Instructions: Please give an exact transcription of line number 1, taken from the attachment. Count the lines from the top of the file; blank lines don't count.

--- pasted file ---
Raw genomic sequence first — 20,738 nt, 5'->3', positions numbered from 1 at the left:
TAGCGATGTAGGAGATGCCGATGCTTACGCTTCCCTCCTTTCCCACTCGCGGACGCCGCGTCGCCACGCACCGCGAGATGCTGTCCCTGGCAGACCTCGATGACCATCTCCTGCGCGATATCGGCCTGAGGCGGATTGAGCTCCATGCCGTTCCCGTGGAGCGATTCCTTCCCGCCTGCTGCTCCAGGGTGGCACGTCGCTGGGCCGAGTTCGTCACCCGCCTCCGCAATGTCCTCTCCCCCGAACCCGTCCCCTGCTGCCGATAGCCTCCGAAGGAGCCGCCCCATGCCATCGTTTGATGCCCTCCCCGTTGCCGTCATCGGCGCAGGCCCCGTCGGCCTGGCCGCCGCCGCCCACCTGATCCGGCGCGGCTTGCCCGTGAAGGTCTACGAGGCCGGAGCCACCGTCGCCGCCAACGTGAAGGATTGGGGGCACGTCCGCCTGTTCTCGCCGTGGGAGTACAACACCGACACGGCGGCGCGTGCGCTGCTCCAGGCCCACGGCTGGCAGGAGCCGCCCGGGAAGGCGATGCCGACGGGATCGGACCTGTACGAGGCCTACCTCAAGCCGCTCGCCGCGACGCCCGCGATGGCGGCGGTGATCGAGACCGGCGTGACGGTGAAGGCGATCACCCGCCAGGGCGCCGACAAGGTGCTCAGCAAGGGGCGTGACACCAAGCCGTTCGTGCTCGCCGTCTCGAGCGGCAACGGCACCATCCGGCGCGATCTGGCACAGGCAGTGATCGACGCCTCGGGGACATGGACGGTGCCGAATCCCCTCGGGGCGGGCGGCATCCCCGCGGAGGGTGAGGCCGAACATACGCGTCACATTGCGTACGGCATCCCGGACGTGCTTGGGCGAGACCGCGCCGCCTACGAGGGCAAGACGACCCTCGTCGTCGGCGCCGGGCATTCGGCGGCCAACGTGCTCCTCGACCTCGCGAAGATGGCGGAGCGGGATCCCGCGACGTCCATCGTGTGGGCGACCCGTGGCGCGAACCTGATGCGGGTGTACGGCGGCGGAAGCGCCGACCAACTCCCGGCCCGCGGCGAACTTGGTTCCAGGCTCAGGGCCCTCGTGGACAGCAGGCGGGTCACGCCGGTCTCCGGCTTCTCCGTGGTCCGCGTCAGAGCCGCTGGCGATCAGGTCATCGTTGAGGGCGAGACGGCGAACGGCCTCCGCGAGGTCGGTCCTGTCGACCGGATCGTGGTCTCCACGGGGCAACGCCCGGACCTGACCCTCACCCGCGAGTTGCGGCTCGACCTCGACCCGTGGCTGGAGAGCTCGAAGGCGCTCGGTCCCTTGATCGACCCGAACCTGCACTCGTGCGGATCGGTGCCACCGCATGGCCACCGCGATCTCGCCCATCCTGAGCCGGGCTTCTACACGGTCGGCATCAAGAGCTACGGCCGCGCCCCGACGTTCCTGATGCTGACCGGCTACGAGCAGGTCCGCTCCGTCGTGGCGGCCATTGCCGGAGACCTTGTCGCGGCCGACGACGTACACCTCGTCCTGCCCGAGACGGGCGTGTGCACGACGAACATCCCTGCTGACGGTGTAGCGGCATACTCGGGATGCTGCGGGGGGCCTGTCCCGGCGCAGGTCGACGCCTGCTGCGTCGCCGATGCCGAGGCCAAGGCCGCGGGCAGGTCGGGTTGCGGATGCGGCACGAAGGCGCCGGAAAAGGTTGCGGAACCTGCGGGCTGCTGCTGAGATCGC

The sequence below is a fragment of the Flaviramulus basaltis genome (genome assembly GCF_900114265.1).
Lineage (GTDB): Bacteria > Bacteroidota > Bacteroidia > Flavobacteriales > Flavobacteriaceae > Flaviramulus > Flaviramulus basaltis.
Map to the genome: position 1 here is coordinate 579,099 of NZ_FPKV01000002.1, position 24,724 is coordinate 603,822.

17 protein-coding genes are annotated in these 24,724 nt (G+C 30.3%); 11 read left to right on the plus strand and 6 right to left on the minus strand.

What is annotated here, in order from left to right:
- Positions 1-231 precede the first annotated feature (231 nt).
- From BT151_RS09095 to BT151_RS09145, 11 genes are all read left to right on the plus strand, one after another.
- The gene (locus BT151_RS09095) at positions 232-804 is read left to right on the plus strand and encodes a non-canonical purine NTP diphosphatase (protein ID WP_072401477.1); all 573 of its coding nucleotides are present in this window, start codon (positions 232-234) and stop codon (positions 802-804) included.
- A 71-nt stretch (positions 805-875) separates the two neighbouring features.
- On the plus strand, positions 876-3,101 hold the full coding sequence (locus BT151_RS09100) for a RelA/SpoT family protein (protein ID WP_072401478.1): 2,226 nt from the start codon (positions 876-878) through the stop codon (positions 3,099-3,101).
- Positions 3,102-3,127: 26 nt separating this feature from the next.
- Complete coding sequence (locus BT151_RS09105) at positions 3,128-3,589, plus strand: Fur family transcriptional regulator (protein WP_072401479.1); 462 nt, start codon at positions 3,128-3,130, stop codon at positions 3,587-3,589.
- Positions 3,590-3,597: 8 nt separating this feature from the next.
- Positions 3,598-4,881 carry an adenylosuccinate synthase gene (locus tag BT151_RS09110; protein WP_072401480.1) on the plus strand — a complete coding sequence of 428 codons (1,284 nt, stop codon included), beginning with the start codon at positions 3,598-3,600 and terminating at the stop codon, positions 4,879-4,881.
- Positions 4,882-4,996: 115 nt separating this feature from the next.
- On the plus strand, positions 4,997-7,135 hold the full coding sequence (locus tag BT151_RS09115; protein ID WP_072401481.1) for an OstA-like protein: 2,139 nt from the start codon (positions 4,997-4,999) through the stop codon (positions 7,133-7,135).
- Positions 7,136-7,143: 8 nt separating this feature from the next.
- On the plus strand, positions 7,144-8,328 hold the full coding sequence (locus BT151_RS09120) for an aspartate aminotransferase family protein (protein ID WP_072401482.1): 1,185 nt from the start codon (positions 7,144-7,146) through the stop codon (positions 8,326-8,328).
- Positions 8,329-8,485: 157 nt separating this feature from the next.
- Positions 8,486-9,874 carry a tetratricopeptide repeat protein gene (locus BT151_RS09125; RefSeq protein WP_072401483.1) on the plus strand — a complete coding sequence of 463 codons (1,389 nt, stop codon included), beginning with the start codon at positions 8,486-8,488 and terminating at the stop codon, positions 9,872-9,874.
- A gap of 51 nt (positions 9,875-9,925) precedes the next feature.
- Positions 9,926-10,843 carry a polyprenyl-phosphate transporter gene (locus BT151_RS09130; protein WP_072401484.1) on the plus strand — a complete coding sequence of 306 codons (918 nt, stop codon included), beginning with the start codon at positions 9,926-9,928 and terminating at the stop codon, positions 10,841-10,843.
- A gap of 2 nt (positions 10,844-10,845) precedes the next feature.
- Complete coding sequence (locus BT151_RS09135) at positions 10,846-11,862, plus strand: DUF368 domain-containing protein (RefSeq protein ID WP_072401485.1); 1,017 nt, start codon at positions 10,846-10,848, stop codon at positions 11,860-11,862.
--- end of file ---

Raw genomic sequence first — 20,738 nt, 5'->3', positions numbered from 1 at the left: